Detection of core-collapse supernovae through joint analysis of LIGO gravitational wave and KamLAND neutrino data
Author(s)Krupczak, Emmett E. E
Massachusetts Institute of Technology. Department of Physics.
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Introduction: Core collapse supernova are one of the most intriguing astrophysical phenomena. The dying stage of a supergiant star, they occur when the star collapses into a protoneutron star, causing a shock wave and a gamma ray burst. High energy neutrinos are released in this process and offer the possibility of detecting these elusive cataclysms. The number of neutrinos emitted is large but at best only a few will be detected. With a multi-messenger search, we can combine the neutrino signal with another clue to the presence of a supernova: gravitational waves. During the proto-neutron star stage, a fast-rotating star can produce gravitational waves via its asymmetric and rapidly shifting mass. By combining the signals from neutrinos and gravitational waves, we can attempt to detect supernova signals that are too faint to detect alone. Joint searches have already been attempted by several neutrino experiments with high-energy thresholds, including ANTARES and IceCube. This thesis explores the possibility of a joint search with a new set of neutrino data. KamLAND (Kamioka Liquid scintillator Anti-Neutrino Detector) is a large particle detector located in Kamioka, Japan. KamLAND is well-shielded, with an low (~ 1 MeV) energy threshold and has more than ten years of data to explore, making it a good candidate for a joint search. A recent search of KamLAND's data for clustered events indicative of supernova found no clear clusters. A new search is needed to identify single-neutrino events that may have originated in supernovae. A joint search will help KamLAND more carefully examine the possible sources of its single-neutrino events. The gravitational wave data comes from LIGO (Laser Interferometer Gravitational wave Observatory). Located in Hanford, WA and Livingston, LA, LIGO consists of two four-kilometer interferometer arms. Analysis of LIGO data from 2005 to 2010 did not produce any clear gravitational wave events, leading to a need for a more sensitive search. A multimessenger search in conjunction with KamLAND provides this opportunity. We can examine both KamLAND and LIGO's data in order to search for possible supernova signals observed by both experiments. Because a joint data-sharing agreement has not been reached between KamLAND and LIGO, this thesis looks at the potential of a joint analysis and the opportunity for such a study to produce promising results.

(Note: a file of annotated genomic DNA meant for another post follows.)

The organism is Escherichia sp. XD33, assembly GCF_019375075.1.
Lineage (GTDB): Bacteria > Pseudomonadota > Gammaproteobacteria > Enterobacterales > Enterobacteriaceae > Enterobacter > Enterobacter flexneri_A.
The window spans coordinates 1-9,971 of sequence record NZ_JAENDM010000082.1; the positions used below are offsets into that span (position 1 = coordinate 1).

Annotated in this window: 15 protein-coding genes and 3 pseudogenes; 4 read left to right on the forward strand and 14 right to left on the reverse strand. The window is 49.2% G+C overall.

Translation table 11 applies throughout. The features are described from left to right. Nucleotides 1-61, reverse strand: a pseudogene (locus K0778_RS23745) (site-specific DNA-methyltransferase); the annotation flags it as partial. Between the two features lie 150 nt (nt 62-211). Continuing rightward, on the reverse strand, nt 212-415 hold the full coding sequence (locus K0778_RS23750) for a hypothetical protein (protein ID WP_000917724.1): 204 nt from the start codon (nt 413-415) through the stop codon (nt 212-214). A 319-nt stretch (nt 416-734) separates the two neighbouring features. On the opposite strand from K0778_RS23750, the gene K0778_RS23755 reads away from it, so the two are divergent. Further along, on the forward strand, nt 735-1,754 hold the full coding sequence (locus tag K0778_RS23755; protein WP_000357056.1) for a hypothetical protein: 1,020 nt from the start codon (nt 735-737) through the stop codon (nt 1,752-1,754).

Thesis: S.B., Massachusetts Institute of Technology, Department of Physics, 2016.Cataloged from PDF version of thesis.Includes bibliographical references (pages 45-47).
DepartmentMassachusetts Institute of Technology. Department of Physics
Massachusetts Institute of Technology